This year marks the 101st anniversary of the world’s largest annual sporting event, “Le Tour de France.”  The three-week competition attracts a worldwide television audience of 3.5 billion people, has an entire budget of more than €100 million, and covers approximately 2,500 kms in total. Unlike any other sport, the cyclists ride in the competition for five to seven hours each day for three consecutive weeks with only two rest days.

Due to high intensity training regimes and the sheer length of cycling competitions, the sport is rife with doping offenses – especially during “le Tour,” as Lance Armstrong has infamously set the precedence for. The need to recover quickly is absolutely paramount to the success of the competitor, and drugs are a tempting means of ensuring that recovery. However, big data is offering an alternative to help performance maximization.

Extensive data analysis is now being conducted on everything from cycling equipment, training routines, diet and supplements. “If you want to improve physical performance,” says Bastian Döhling, coach at Athelete Lab, “quantifying your training is the only way. If you can measure your performance you can improve it.”

Indeed, during the London Olympics, data analysis on cyclers took on a whole new form. Sky Christopherson, the Women’s 2012 U.S. Olympic Cycling Team Trainer, explained, for example, that on top of capturing data on the best diet and training regimes, he would also look at minute details like sleep cycles, circadian rhythms, continuous blood sugar levels, blood biomarkers like Vitamin D, and hormone levels. In fact, when the team arrived in London, their rooms would have their temperature adjusted so that the amount of deep sleep they experienced increased. Ultimately, adjustments such as these ended up making the difference between winning and losing.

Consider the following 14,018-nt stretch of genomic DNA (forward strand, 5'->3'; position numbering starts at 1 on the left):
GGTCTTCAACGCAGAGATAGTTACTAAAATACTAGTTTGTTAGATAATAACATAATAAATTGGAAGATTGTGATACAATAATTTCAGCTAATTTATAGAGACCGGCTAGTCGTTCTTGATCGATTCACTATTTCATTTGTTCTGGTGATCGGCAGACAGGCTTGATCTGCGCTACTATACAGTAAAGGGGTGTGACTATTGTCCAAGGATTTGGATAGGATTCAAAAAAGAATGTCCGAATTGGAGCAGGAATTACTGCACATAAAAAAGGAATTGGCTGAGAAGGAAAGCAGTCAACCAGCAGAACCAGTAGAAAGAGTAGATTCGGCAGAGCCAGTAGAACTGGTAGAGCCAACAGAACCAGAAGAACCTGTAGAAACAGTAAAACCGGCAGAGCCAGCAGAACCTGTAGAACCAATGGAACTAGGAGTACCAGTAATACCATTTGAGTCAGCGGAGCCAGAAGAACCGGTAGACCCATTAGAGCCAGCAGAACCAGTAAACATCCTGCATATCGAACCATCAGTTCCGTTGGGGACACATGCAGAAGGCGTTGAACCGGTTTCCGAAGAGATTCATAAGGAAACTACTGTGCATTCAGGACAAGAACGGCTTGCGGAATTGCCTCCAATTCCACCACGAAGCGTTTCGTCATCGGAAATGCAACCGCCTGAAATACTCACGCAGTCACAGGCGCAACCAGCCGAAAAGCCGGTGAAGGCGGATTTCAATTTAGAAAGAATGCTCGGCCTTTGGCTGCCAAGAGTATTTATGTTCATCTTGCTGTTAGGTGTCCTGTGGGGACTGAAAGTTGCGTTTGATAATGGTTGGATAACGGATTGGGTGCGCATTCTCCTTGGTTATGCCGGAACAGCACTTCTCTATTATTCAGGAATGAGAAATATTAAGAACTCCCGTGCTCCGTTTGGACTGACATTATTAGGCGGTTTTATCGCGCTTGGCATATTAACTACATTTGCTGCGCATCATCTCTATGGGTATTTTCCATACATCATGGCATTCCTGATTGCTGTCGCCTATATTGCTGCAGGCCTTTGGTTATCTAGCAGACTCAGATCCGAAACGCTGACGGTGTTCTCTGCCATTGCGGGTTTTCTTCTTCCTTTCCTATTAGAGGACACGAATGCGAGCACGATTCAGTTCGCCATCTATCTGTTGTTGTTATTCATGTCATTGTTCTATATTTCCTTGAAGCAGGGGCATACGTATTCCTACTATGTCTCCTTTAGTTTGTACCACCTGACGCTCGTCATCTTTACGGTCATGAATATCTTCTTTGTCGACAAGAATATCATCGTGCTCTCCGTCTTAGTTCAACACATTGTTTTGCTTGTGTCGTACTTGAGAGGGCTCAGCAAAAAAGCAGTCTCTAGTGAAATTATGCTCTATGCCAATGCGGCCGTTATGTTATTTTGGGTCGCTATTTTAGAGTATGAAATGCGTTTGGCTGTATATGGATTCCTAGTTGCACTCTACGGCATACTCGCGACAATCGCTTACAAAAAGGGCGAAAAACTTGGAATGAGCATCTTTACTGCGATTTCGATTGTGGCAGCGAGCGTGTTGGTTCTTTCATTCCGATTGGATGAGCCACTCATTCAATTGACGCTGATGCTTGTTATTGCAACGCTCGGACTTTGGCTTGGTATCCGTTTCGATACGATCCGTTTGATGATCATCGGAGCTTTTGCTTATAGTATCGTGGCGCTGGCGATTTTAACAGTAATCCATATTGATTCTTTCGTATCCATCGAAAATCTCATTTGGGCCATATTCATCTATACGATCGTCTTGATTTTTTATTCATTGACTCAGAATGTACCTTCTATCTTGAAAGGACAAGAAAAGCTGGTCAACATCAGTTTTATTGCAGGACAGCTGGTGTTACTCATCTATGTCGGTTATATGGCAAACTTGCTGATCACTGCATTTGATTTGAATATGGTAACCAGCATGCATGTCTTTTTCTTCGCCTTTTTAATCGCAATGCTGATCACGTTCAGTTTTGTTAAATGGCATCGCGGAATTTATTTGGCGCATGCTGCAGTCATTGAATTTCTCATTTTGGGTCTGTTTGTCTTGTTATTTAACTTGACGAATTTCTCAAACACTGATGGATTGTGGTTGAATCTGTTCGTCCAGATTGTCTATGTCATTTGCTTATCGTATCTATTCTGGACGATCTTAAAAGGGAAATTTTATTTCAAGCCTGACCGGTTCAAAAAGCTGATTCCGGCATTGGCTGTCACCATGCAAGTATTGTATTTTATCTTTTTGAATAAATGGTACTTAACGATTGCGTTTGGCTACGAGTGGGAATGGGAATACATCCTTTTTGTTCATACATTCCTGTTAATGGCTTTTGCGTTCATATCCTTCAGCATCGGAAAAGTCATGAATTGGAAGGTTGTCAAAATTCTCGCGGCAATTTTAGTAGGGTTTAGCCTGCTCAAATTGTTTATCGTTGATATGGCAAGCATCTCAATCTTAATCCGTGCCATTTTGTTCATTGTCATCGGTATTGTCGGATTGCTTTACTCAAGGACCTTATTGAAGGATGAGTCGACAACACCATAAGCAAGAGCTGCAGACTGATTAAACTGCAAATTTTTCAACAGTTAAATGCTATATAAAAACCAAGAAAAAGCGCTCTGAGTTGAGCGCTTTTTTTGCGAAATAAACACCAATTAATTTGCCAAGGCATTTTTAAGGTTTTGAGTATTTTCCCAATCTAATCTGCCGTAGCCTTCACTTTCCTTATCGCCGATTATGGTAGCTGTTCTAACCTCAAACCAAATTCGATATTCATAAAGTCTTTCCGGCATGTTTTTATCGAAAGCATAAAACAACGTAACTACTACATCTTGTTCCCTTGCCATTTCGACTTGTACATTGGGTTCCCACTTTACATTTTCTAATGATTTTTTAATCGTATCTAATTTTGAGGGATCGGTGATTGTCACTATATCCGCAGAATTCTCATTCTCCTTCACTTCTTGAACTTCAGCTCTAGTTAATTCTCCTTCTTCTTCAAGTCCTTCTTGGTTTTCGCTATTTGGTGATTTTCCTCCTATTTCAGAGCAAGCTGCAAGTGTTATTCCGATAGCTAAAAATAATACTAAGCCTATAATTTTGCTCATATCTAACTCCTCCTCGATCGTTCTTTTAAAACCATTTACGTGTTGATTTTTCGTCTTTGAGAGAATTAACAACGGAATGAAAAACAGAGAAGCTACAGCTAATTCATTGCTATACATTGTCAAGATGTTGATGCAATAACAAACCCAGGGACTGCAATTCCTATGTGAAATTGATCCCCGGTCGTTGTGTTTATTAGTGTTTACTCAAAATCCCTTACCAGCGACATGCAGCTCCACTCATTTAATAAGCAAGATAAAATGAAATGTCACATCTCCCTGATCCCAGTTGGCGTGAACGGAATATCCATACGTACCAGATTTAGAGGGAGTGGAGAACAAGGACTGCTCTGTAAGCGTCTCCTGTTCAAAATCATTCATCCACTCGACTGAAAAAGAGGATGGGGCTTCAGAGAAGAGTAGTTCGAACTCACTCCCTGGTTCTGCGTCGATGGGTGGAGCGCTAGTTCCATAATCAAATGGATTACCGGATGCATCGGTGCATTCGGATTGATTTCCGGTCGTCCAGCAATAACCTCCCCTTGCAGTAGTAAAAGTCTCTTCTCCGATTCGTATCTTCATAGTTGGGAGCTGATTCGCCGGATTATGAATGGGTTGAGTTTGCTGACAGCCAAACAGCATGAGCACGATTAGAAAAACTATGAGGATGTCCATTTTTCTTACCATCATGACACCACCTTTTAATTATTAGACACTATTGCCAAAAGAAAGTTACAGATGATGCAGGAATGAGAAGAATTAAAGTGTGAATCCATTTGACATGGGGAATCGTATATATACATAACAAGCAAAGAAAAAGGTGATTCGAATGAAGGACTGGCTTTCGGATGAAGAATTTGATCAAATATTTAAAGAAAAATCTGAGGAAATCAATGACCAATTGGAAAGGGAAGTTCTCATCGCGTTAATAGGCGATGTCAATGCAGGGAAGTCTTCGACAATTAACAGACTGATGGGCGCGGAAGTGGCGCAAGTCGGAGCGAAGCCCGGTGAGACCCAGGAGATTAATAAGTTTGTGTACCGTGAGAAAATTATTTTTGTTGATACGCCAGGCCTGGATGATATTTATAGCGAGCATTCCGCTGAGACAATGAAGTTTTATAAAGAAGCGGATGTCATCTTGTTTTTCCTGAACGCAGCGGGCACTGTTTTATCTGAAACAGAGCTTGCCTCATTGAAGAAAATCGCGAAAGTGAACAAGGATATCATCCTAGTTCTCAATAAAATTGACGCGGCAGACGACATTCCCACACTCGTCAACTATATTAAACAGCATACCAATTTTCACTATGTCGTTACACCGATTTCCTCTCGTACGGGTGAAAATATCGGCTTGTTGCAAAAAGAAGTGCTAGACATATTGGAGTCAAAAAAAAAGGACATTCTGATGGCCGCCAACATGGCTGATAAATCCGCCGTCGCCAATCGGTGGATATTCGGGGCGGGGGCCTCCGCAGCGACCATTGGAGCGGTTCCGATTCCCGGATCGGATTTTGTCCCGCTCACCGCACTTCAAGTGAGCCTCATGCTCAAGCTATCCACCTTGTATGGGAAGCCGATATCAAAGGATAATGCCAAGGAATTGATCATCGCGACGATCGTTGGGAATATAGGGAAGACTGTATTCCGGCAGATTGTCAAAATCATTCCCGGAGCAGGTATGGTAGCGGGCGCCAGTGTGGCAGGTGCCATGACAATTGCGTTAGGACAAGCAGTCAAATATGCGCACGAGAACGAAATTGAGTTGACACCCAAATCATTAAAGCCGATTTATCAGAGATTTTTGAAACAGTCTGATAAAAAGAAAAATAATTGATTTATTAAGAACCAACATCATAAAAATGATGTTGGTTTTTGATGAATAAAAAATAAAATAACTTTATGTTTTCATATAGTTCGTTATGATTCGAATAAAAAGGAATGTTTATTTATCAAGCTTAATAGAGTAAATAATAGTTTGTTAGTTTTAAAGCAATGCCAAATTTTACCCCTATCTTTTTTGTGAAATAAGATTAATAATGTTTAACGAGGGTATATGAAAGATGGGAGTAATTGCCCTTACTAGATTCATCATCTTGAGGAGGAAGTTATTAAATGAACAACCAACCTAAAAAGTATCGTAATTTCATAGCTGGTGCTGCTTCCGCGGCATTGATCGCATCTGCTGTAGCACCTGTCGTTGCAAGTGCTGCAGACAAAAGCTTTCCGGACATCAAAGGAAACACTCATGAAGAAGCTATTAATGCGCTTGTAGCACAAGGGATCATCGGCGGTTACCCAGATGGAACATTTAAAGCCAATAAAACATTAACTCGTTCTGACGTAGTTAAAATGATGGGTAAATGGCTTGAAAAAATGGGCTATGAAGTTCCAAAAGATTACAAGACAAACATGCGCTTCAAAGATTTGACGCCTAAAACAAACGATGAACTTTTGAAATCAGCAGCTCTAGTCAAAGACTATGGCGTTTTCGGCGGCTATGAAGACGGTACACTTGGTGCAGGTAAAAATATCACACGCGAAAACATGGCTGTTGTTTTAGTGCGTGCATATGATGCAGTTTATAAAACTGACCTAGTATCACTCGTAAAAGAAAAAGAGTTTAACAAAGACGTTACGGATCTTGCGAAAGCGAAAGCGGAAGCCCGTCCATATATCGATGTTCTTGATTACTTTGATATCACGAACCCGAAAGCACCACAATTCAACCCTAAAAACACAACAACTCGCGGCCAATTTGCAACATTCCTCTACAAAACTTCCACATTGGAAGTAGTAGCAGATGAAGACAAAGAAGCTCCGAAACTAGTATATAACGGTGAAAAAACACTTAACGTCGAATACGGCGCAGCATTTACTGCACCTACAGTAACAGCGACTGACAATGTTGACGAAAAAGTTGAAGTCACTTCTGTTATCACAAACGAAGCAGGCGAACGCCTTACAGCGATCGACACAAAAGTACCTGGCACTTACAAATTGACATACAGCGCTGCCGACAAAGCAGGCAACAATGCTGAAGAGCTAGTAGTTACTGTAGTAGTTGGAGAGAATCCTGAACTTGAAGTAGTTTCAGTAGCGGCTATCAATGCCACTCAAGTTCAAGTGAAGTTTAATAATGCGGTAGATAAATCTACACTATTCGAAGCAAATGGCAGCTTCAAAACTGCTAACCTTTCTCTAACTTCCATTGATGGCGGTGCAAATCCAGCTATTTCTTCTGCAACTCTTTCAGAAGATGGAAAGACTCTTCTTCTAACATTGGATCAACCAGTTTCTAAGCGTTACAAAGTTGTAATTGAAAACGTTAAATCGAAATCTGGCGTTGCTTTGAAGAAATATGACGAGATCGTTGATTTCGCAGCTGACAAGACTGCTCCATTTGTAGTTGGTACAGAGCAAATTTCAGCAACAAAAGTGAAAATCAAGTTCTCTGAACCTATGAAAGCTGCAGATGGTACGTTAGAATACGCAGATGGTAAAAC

“We saw in the data that early morning sun exposure … not just on the skin for Vitamin D synthesis, but actually in the eyes…was kind of anchoring biorhythms, and that was related to sleep latency and quality, which improved recovery,” Christopherson recalled.

The results of these extensive data analytics were remarkable – before the Olympics, the U.S. team were 5 seconds away from not being considered for the medals, but ended up with a Silver in the actual competition.


The Perfect Athlete from Duncan Elms on Vimeo.
And as Chris Froome proved in the 2013 Tour de France, big data can not only help improve performance, but serve as evidence against or for doping allegations. Before going on to win the tournament, Froome was repeatedly faced with questions about whether his superior performance was drug-enhanced. Froome’s Team Sky responded to these inquiries by releasing two years of data mapping Froome’s “physical power output,” proving that he was indeed capable of the feats he was accomplishing without any assistance. The proof, in other words, was quite literally in the numbers – a test that could weed out other cyclists with similar allegations but without the statistical backing.

Whether by maximizing performance, or substantiating a cyclist’s clean record, big data has the capacity to play a defining role in this year’s tournament and in cycling at large. As Chris Murphy of Information Week notes, “Teams track power data – measured basically by the watts a person generates to pedal a bike versus a person’s weight,” so the sport already has a history of maintaining a comprehensive dataset. Now the question is whether the US Women’s Cycling Team’s success and Froome’s innovative response to drug allegations will have wider implications in years to come for Tour de France competitors.

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(Image Credit: Wayne England)

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